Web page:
Thursday, 8 April 2010

The Black Forest

This weekend I was able to see firsthand the effects of a number of European environmental policies I’ve been reporting on while taking a scenic drive through the Black Forest in Southwestern Germany.

I’ve lived in Europe four years now, yet every year I seem to forget that we get a 4-day weekend for Easter here. So every year I end up scrambling to find some impromptu thing to do, which usually ends with me heading down to my dad’s house in Zurich and we go on a road trip somewhere. One year in was Venice, another it was Geneva. This year we decided to drive up through the Black Forest in Germany to Baden-Baden and Freiburg.

The Black Forest, or “Schwarzwald” in German, is popular tourist destination known for its hiking and skiing. It gets its name from the closely-packed pattern of the trees, which makes the forest look very dark when you look into it. Because they get no sunlight in the interior, the trees have no leaves on them for most of the bark, creating this eery world within the forest. It sits on a low-level mountain range over the Rhine valley, so it also commands astounding views. The vast majority of the tourists who go there are German (though when we were there I overheard a lot of French Alsatians), and English was in short supply. I’ve heard from my German friends that they can’t understand any of the local Swabian dialect there, and they even have trouble understanding people in the forest when they speak high German because of their strong accents. Incidentally, the Black Forest is also the birthplace of the cuckoo clock, and of course, black forest cake.

It was a really beautiful drive. The first stop was Villingen, a historic village in the Southeast of the forest ringed by a remarkably preserved medieval city wall. It was early on Easter morning when we arrived, and the city streets were understandably deserted. So we walked around the cobblestoned streets searching for any signs of life (and breakfast!). From there we drove north to the Triberg waterfalls, perhaps the most recognizable symbol of the Black Forest. It’s supposedly the tallest waterfall in Germany (that’s what the sign said at least, but I think this is disputed) and created a really stunning welcome to the forest. We also got to sample some black forest cake from the restaurant still using the original recipe, where the cake was born. I have to admit, I didn't really care for it. But I'm not a big fan of cake. Yes I know, I'm a weirdo.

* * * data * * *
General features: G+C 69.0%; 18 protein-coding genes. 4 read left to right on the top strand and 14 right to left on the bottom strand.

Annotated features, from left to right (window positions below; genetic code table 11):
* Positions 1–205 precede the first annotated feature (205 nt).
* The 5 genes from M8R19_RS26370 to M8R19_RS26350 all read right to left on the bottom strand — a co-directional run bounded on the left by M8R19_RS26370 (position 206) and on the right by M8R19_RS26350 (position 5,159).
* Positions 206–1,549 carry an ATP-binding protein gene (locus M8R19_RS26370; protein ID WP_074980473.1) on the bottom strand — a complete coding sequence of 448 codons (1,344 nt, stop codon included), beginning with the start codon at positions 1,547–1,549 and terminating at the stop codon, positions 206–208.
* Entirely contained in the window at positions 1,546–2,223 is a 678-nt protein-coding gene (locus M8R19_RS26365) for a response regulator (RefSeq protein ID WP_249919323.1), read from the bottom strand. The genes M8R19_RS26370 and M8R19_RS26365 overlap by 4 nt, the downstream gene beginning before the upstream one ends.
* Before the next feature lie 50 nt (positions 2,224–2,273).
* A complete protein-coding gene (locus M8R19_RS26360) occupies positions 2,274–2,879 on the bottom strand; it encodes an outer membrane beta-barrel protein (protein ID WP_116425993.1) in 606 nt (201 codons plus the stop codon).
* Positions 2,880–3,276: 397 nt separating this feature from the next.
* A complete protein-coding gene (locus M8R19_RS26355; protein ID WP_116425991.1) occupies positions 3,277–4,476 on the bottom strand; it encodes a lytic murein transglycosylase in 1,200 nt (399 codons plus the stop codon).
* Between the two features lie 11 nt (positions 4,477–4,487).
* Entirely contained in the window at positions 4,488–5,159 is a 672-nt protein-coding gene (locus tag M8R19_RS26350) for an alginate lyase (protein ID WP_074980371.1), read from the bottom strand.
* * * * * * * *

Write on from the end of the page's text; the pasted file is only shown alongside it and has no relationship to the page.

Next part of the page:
From there we headed along the horseshoe-shaped Kinzig River, which flows through the forest into the Rhine. We stopped at this little town called Schiltach which was definitely one of the highlights of the trip, it was just about as fairy tail Germany as you can get. It's small, but really pretty. It was set up by logging merchants who would send their timber down the river toward Strasbourg. The town hall had some really interesting illustrations on it which looked a lot like Soviet Realism to me. A socialist village perhaps?



After that we drove along the scenic Schwarzwaldstrasse which comanded some gorgeous views across the Rhine Valley (I could even see Strassbourg!). We made a brief stop a the Mummelsee, which was bizarelly packed, but we made it a quick stop because it was freezing cold and hailing. We then finally made it to Baden Baden, which is a historically famous spa town (and also where some pretty significant treaties were signed). We had a lovely dinner and then a nice relaxing evening in the spa, but neither of us were too impressed with the city, it seemed like there wasn't much to do there. I'm not sure why Bill Clinton decided it was "so nice they had to name it twice".